Founded by Dr. Lloyd DeLamater, a then 40-year-old US Foreign Service officer, in 1962 as the American College in Paris (ACP), the university was renamed 26 years later as The American University of Paris (AUP).[9]

ACP was initially a two-year junior college located in the American Church in Paris. Its inaugural class consisted of 100 students, many of whom were children of American service members and expatriates living in France and Europe. Fifteen part-time professors taught courses in Economics, English, Fine Arts, Government History, French, German, Spanish, Mathematics, Philosophy, and Sociology. In 1964, the first 40 students received their diplomas for two years of study, going on to complete their degree in the United States.[10][11]

Another key aspect of the university’s curriculum was its Cultural Program, originally set up by Marie DeLamater, Lloyd DeLamater’s wife, and Walter J. Brennan, the first Director of the Cultural Program. The program aimed to provide students with the opportunity to visit museums, monuments, and other cities in order to contextualize theory learned in class.[12] The Cultural Program Office is still organising study trips at AUP today.[13]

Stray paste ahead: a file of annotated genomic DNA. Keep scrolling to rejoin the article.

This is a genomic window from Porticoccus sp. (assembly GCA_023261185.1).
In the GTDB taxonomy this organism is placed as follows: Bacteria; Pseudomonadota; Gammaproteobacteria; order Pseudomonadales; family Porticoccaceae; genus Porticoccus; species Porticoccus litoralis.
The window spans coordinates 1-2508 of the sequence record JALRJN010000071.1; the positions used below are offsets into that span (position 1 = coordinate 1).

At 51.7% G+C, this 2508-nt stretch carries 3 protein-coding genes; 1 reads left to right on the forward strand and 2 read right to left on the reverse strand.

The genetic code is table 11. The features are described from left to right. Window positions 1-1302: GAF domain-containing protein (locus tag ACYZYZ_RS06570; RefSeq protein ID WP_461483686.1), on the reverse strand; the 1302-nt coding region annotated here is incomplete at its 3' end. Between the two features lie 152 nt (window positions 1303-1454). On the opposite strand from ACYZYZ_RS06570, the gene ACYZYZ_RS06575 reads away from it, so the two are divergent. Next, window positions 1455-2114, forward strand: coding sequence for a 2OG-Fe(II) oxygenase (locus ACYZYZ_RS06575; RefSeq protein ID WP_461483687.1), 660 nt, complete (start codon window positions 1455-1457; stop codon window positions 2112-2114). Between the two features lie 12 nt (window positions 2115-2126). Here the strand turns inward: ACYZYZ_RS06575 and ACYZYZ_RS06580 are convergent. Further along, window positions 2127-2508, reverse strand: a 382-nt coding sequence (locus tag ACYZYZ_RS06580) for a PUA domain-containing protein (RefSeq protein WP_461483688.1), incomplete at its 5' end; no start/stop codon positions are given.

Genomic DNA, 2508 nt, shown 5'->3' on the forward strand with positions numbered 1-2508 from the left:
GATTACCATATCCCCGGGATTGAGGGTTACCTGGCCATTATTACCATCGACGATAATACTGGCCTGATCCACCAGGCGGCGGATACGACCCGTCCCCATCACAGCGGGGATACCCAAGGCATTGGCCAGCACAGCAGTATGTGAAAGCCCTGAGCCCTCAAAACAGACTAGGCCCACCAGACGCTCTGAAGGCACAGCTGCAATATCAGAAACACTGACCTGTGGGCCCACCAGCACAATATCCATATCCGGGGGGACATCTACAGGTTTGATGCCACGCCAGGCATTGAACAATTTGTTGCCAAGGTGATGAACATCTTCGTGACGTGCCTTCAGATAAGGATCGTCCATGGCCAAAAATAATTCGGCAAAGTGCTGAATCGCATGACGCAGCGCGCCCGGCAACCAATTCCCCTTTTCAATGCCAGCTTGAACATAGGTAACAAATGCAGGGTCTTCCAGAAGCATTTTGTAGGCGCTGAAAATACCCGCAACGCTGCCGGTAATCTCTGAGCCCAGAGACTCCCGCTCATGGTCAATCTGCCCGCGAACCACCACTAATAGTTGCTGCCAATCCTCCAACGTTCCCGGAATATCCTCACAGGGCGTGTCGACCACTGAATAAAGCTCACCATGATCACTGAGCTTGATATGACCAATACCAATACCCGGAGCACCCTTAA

ACP's student body changed with time, in part due to the decrease of US military presence in Europe. Thirteen years after its founding, over half of the student body was non-American. In 1978, ACP became an accredited four-year, degree-granting college, which was followed by the change of its name to The American University of Paris in 1988.[9] In the year 2006, the University expanded its course offerings to include master’s courses.[14] Most recently, the University has consolidated its campus, acquiring several new buildings in the seventh arrondissement: the largest of which is the Quai d’Orsay Learning Commons, on the same street as the American Church in which the University began.[15]